What Is A Dupuytren’s Contracture?
A Dupuytren’s contracture results from a condition that affects the fibrous layer of tissue that lies underneath the skin known as the fascia. The area where this fascia is affected is the skin in the palm and fingers with any contractures mainly affecting the ring and little fingers of the hand. With Dupuytren’s disease the fascia in this area thickens and then over time tightens, usually developing slowly over a period of years. In advanced stages of the disease it appears as if “knots” of tissue are forming under the skin, creating what feels like palpable thick cords of tissue. Although these cords in the palm may outwardly look like tendons, it is just the fascia, in Dupuytren’s disease the tendons of the hand are not actually involved. The effect of this tightening fascia and these “cords” is that it causes the fingers to be drawn inward, pulled down towards the palm, resulting in what is the highly recognizable Dupuytren’s contracture of the ring and little fingers.
In some instances of a Dupuytren’s disease the resulting contracture can interfere with hand function, when the tightening fascia is such that affected fingers can not be straightened completely it will clearly make certainly functions of daily living challenging. When contractures remain mild, treatment isn’t always necessary, however in more moderate, or severe cases where function is impacted nonsurgical and surgical treatment options are available to help slow the disease progression and improve movement in the affected fingers.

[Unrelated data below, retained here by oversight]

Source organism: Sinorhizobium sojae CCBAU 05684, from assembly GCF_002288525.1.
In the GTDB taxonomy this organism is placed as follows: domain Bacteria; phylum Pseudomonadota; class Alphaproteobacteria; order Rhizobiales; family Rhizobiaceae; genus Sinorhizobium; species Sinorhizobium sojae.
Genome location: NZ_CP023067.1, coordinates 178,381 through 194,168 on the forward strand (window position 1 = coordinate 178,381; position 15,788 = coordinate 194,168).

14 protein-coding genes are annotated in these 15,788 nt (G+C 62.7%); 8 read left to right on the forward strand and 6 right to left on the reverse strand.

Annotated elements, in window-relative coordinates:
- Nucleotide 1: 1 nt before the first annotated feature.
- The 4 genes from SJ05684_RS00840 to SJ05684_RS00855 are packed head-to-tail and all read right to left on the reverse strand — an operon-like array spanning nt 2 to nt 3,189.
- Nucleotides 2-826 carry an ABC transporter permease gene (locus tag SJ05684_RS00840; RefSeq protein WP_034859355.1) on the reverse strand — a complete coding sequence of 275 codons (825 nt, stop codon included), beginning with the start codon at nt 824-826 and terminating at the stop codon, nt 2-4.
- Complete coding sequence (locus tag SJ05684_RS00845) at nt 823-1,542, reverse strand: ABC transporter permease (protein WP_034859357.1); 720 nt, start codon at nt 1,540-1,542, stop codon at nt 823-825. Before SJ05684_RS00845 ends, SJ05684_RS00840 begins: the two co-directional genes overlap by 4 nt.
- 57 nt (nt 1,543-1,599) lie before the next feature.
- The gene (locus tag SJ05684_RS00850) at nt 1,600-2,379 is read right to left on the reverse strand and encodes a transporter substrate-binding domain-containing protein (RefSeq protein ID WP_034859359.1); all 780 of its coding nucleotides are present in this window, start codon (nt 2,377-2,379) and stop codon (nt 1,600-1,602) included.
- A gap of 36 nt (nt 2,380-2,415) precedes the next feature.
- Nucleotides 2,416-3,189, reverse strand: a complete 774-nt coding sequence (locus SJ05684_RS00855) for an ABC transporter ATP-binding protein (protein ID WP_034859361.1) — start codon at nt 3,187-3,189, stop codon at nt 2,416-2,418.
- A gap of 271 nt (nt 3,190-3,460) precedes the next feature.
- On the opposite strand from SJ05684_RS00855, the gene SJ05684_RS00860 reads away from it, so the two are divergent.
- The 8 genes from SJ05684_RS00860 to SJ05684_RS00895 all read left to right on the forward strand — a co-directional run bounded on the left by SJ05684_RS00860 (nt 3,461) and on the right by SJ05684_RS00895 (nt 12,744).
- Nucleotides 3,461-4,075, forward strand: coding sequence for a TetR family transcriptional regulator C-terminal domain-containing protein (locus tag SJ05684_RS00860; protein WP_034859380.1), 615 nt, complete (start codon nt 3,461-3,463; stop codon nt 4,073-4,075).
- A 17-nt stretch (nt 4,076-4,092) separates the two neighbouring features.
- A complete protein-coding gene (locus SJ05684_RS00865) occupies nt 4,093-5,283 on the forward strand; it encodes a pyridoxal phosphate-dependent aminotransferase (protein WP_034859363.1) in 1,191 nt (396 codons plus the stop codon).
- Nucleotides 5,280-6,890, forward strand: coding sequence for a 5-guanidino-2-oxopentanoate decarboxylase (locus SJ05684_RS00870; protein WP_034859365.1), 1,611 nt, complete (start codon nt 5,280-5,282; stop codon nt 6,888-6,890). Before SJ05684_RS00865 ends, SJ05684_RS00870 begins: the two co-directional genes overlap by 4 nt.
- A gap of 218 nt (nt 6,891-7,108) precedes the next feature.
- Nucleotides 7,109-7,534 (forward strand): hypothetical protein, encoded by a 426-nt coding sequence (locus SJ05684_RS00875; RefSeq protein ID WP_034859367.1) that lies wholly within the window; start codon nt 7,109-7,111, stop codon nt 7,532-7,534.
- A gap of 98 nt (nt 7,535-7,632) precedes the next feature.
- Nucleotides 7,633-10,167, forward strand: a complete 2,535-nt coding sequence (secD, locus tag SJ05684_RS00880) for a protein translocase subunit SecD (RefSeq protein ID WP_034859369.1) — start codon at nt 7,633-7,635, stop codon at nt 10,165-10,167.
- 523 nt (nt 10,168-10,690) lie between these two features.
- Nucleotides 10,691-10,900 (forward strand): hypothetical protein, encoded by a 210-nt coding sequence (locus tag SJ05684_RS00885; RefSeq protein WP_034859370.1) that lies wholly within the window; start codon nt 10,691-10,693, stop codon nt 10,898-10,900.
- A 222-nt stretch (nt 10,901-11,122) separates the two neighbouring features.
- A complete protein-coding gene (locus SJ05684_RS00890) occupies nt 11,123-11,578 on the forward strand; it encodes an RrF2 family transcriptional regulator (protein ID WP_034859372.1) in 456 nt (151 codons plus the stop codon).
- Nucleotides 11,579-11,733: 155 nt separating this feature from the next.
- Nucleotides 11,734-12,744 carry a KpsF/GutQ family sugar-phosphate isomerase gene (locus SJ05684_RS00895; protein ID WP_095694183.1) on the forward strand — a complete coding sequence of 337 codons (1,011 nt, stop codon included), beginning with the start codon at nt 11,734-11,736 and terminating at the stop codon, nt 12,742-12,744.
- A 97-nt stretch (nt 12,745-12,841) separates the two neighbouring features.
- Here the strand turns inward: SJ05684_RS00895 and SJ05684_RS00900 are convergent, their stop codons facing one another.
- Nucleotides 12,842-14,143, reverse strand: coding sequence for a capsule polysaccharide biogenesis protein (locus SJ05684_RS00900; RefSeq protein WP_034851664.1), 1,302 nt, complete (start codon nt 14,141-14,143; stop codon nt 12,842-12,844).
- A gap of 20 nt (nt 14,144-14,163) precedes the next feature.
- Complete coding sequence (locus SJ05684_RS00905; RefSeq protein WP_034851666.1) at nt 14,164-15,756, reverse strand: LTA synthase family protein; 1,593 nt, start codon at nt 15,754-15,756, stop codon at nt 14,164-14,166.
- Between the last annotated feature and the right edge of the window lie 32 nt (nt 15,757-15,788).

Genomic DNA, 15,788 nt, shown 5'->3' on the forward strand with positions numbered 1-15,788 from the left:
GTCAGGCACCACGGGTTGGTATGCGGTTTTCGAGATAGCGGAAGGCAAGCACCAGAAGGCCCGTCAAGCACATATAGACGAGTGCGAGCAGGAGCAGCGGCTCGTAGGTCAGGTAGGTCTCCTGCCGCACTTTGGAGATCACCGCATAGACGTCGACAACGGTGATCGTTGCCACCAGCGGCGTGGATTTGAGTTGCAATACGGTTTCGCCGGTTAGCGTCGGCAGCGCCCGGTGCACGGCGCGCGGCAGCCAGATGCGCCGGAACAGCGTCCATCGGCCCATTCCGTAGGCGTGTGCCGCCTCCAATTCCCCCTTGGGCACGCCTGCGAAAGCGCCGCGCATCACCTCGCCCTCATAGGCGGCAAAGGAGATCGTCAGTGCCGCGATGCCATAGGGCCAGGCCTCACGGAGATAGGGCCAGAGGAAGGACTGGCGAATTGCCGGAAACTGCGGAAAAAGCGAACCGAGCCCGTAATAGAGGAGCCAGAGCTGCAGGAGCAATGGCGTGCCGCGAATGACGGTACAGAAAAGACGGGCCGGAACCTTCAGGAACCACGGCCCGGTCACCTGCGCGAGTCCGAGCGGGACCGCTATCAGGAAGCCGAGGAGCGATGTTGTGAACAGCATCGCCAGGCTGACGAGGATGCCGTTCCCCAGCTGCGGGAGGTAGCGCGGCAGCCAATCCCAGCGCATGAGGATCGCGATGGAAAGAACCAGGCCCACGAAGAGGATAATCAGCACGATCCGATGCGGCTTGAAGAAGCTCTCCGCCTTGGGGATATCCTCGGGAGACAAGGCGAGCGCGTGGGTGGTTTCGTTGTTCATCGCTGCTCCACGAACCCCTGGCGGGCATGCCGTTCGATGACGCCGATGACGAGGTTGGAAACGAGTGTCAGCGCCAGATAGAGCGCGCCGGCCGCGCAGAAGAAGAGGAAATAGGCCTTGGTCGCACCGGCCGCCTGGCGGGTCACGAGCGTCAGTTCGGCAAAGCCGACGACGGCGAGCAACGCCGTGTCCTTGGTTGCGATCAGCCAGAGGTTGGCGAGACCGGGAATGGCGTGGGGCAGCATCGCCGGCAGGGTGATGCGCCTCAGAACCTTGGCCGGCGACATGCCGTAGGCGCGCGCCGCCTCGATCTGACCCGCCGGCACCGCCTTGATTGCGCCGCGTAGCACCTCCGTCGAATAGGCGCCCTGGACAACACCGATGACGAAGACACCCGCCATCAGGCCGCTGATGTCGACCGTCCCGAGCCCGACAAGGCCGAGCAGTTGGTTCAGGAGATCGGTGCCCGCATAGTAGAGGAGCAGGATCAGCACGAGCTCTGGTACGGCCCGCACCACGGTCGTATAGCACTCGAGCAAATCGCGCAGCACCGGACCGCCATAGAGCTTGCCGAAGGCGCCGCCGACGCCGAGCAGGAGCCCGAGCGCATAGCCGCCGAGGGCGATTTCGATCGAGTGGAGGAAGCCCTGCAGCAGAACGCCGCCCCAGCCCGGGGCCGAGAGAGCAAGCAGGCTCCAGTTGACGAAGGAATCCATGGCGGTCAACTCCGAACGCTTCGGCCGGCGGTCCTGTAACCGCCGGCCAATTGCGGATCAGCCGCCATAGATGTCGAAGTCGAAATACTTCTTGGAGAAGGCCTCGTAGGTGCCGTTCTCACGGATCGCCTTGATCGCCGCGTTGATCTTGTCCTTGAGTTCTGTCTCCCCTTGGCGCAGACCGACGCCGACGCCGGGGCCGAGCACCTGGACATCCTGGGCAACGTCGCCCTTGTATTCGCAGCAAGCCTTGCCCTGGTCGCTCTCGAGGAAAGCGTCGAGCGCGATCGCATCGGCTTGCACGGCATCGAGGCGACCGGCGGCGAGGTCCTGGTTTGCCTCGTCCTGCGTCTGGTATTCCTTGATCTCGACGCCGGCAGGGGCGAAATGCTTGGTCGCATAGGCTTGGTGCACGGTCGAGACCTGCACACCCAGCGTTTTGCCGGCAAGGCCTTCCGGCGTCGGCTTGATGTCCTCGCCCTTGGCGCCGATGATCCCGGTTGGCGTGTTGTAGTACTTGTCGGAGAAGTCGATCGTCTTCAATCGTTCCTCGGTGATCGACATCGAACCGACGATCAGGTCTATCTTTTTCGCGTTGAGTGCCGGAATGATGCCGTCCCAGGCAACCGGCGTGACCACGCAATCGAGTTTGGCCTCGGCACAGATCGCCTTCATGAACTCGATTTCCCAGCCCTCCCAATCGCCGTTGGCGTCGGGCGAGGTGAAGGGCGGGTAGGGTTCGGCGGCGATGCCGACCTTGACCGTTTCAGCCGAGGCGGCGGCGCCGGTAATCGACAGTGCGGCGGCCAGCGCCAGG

Symptoms Of Dupuytren’s Disease
As previously stated the hand contractures typically progress slowly, over years, not week or months. Often, Dupuytren’s disease is first picked up when nodules form under the skin in the palm which can be palpated as a firm lump, drawing peoples attention to the changes. Initially, nodules may feel tender to the touch but, over time, any tenderness to palpation usually subsides. Nodular changes may be followed with pitting, puckering or dimpling on the surface of the palm. Changes such as the forementioned pitting is created as the fascia below the skin pulls on the overlying skin.
In the later stages of Dupuytren’s contracture formation, cords of tissue begin to form under the skin, extending from the palm up to the fingers. As said cords “tighten” the fingers may be draw into a flexed position, pulled down towards the palm. These cords ultimately tether and restrict finger and thumb movement, impacting the ability to straightening or spreading apart impacted fingers.
Dupuytren’s contractures in brief
- Although the middle finger may become involved, the ring and little fingers are the most commonly affected fingers in the condition.
- The thumb or index finger are rarely affected by contractures in Dupuytren’s.
- A Dupuytren’s contracture can occur in both hands simultaneously. Yet it is common that one of the hands will usually be affected more severely than the other.
- Most commonly, the metacarpal phalangeal joint which is the first joint of the finger (commonly known as the knuckle joint) is affected with the contractures, however finger joints closer to the tip of the fingers may also be involved.
In moderate and severe cases as the contracture in the fingers sink their teeth in, it may become hard to straighten out the fingers fully. Such contractures ultimately lead to some difficult in carrying out simply daily tasks such as grasping large objects, or even putting your hand in your pocket.
Disclaimer: Sydney Physio Clinic provides this information as an educational service and is not intended to serve as medical advice. Anyone seeking specific advice or assistance on Dupuytren’s Contracture Of The Hand should consult his or her physiotherapist, general practitioner or otherwise appropriately skilled practitioner.